Sunspots and Solar Flares

On Tuesday, May 5, 2014, as part of astronomy week, the Royal Astronomical Society of Canada (RASC) hosted a solar observation event at the Ontario Science Centre. I was able to attend this event and observe the sun with a variety of telescopes. Most telescopes are using Baader film, which makes the sun look white, and hides the solar flare and prominences, but clearly shows the sunspots on the sun.

Another telescope called the Coronado PST uses a hydrogen-alpha filter. All the light, except the hydrogen-alpha light are filtered out and the sun glows red. The image projected shows the sun, but the sunspots are unclear. However, the solar flares and prominences are visible.

Looking at the sun using those telescopes was very intriguing. In my previous blog post, I talked about how the magnetic field of the sun works to form sunspots, prominences, and other solar activity. Going to RASC’s solar observing event gave me the opportunity to observe what I wrote about. I was able to see the sunspots. They were close enough to look like an arc was there. On the Coronado PST, there was a prominence or a flare visible from the top right of the image. It was an amazing feeling to see the sun so alive and so active.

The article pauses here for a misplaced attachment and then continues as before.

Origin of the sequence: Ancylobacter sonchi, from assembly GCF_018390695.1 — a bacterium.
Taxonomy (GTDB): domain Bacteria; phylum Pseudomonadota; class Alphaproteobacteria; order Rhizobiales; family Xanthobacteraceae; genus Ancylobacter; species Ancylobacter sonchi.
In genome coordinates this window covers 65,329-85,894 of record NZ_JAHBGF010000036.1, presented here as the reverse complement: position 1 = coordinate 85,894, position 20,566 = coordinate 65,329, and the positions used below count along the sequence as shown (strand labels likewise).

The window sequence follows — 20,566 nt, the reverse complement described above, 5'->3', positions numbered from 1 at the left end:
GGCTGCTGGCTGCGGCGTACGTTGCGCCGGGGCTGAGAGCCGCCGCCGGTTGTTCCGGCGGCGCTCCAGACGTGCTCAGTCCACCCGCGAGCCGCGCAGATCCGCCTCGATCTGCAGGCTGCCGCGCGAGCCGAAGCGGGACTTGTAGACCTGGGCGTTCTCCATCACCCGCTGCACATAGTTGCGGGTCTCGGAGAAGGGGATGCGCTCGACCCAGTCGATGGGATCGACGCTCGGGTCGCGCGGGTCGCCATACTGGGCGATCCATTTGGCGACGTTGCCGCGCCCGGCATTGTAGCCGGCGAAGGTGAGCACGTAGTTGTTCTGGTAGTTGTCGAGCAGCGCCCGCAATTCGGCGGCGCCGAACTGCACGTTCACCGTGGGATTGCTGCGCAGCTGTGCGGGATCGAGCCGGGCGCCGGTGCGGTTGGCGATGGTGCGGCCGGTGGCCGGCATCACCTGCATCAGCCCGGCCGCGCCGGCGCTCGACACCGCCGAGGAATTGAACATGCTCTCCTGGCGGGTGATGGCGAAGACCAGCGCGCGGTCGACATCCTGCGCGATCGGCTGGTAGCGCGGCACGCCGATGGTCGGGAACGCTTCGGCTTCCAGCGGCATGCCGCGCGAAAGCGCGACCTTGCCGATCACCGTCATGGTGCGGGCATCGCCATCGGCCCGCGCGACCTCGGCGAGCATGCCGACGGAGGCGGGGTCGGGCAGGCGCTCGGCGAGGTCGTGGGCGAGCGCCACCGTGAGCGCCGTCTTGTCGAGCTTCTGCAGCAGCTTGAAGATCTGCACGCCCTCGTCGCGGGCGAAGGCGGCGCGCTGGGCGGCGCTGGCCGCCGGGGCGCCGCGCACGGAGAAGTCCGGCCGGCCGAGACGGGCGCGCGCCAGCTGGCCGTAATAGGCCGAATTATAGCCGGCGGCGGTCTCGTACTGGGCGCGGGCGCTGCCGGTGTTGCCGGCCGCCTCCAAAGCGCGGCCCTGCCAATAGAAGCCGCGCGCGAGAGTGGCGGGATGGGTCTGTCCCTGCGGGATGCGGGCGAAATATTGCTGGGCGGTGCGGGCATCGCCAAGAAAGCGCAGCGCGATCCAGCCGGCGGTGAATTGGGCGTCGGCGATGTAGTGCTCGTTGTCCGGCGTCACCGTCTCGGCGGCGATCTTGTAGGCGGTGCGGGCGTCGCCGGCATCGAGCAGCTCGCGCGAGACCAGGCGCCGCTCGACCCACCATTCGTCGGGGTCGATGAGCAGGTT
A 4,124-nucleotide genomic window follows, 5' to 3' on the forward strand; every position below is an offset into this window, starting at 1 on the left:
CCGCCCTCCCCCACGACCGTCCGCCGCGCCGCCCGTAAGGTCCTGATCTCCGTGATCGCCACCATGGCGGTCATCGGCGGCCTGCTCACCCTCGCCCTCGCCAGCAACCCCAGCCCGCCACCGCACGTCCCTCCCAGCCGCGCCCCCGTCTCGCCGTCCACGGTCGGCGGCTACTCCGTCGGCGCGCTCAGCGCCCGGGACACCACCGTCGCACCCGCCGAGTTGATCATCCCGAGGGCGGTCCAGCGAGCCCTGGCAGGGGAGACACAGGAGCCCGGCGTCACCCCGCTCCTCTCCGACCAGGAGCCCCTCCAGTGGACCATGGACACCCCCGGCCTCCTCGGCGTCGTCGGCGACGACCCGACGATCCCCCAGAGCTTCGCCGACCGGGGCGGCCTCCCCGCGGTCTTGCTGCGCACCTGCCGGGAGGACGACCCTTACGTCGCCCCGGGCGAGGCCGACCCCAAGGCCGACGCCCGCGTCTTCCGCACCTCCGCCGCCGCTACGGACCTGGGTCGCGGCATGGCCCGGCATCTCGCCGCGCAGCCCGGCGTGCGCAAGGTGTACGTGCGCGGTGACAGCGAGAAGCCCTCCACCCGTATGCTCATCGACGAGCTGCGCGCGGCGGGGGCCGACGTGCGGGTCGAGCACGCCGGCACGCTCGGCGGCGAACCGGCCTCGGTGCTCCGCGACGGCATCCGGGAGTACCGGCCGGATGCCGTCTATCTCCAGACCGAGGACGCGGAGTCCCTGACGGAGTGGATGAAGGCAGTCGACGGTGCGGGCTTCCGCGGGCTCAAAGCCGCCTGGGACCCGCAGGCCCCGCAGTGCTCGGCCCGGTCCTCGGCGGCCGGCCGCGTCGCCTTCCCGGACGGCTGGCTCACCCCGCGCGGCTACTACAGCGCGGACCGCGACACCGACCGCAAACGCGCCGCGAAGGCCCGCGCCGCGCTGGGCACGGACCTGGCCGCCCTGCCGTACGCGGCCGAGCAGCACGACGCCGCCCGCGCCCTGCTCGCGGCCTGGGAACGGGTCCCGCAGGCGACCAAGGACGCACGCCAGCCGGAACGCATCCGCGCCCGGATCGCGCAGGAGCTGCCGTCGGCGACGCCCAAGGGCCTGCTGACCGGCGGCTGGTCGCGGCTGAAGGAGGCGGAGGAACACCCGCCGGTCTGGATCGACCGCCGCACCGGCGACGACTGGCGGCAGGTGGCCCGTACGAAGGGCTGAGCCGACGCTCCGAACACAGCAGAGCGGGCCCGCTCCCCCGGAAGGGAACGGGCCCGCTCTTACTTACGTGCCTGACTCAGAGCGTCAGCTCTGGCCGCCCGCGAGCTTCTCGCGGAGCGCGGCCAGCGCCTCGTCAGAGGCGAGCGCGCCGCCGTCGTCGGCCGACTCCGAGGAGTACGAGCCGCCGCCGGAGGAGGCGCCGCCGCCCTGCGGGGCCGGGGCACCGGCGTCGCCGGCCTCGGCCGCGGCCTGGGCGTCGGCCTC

The Sun through Hydrogen-alpha filter via Coronado PST.

I encourage anyone living in Toronto to come to the Royal Astronomical Society of Canada`s events. You can go to their website at:

To learn about solar activity, go to:




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